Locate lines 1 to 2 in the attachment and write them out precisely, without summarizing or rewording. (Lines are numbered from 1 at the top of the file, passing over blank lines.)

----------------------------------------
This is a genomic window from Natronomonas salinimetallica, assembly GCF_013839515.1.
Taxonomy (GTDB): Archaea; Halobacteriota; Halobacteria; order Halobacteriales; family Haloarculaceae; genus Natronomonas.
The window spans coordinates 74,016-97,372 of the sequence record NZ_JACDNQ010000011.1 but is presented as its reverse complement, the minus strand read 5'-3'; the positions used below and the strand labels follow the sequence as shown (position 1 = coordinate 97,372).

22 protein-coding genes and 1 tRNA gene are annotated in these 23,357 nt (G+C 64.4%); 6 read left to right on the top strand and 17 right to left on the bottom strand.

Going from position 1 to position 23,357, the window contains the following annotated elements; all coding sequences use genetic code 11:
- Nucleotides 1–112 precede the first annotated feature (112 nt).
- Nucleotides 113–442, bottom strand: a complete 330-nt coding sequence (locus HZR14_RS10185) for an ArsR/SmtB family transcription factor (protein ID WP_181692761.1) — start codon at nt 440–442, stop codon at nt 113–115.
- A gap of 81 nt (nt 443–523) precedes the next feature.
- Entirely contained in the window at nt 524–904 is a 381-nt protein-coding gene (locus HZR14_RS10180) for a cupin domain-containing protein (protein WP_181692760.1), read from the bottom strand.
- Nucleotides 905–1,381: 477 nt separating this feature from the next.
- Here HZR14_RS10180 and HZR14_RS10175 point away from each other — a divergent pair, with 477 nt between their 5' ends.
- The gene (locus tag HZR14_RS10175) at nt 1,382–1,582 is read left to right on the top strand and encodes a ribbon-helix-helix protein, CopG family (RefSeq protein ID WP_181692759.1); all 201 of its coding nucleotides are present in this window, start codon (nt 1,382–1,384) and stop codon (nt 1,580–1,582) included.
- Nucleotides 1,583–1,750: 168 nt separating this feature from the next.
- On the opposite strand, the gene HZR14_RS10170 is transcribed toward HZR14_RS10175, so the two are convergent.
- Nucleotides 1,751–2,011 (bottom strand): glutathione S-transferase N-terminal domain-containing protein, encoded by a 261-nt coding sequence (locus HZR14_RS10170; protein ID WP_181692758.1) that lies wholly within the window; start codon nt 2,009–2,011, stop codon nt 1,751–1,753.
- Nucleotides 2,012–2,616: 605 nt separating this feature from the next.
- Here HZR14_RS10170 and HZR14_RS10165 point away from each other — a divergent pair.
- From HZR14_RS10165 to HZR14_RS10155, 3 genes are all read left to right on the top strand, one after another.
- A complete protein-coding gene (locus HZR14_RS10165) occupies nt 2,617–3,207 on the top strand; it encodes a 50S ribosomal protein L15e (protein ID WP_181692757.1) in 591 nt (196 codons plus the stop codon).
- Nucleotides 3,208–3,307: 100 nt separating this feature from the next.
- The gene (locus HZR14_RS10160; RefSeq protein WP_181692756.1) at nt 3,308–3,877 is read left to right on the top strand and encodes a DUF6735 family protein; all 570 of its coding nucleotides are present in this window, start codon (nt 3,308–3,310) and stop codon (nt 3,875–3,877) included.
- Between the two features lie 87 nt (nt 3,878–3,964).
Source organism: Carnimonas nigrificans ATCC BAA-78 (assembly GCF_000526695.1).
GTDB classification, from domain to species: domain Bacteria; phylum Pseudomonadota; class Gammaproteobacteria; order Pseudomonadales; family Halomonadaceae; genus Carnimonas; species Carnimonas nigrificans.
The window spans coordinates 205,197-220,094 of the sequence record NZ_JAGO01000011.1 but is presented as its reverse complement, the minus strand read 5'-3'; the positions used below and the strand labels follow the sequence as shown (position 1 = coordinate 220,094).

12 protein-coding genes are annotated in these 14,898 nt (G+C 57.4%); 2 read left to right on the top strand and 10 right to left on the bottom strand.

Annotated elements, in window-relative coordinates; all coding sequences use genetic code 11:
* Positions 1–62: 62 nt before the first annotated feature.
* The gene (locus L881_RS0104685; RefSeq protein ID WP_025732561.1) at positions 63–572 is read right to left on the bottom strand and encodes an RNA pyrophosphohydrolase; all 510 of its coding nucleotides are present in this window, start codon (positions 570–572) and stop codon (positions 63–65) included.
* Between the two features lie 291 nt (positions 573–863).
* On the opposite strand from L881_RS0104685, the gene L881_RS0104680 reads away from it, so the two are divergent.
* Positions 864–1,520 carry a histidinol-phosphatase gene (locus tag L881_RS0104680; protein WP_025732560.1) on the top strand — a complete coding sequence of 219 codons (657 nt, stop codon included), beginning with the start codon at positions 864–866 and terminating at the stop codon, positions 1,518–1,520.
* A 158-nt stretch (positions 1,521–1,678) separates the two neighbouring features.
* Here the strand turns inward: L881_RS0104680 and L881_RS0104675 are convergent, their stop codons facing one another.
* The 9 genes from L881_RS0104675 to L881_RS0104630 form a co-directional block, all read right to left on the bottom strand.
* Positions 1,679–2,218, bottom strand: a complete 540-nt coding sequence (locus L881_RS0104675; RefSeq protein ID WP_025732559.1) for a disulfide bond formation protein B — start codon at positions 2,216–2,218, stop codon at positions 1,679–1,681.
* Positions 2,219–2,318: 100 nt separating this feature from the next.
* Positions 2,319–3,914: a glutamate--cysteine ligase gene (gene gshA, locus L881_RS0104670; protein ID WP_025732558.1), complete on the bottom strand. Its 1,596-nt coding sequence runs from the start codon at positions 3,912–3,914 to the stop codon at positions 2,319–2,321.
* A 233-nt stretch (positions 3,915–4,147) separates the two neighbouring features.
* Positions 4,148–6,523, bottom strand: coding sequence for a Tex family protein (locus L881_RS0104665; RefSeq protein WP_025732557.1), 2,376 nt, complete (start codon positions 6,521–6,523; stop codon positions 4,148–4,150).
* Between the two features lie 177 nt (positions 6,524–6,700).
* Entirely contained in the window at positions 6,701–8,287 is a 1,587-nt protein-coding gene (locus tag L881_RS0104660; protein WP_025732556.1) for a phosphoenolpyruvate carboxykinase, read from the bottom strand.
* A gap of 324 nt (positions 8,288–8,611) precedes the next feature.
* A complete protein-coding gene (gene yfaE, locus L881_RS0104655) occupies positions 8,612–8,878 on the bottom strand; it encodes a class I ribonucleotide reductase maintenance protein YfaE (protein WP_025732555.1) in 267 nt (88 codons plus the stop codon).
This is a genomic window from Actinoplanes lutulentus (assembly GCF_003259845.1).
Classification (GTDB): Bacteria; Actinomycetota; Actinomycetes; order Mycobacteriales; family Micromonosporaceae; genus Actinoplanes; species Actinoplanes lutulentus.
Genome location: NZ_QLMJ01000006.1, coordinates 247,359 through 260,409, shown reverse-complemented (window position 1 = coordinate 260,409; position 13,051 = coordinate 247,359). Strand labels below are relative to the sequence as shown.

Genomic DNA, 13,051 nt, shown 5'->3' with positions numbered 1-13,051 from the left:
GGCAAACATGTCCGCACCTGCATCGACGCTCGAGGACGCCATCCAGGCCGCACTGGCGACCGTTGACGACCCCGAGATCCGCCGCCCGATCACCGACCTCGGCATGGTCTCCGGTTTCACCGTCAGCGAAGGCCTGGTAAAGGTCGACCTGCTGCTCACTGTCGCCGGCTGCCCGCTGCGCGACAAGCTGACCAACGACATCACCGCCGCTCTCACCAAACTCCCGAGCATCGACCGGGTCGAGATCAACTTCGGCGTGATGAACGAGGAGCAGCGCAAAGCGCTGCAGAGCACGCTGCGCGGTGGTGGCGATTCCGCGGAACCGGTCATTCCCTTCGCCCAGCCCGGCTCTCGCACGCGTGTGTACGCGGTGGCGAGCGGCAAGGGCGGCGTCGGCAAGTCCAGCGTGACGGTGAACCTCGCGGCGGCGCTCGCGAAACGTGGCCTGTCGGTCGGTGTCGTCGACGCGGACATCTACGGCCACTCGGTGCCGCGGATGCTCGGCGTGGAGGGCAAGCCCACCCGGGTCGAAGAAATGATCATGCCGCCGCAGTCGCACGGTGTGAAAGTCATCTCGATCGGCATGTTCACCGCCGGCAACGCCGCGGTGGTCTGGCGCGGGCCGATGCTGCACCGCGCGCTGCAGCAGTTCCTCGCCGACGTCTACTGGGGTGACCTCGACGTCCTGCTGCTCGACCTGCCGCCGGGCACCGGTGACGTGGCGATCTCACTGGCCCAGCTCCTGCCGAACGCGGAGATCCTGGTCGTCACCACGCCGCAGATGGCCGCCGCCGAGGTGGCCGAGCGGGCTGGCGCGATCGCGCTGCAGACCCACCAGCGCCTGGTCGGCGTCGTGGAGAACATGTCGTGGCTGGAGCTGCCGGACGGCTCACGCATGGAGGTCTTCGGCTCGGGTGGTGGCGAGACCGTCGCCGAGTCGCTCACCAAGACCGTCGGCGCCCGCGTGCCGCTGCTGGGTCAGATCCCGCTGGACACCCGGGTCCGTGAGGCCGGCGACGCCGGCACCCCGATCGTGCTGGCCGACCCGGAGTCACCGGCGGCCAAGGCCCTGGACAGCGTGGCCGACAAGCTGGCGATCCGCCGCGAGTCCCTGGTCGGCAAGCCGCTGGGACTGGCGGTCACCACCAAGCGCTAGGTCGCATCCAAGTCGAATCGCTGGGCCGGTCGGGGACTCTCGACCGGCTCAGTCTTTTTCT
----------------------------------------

This is a genomic window from Natronomonas salinimetallica, assembly GCF_013839515.1.
Taxonomy (GTDB): Archaea; Halobacteriota; Halobacteria; order Halobacteriales; family Haloarculaceae; genus Natronomonas.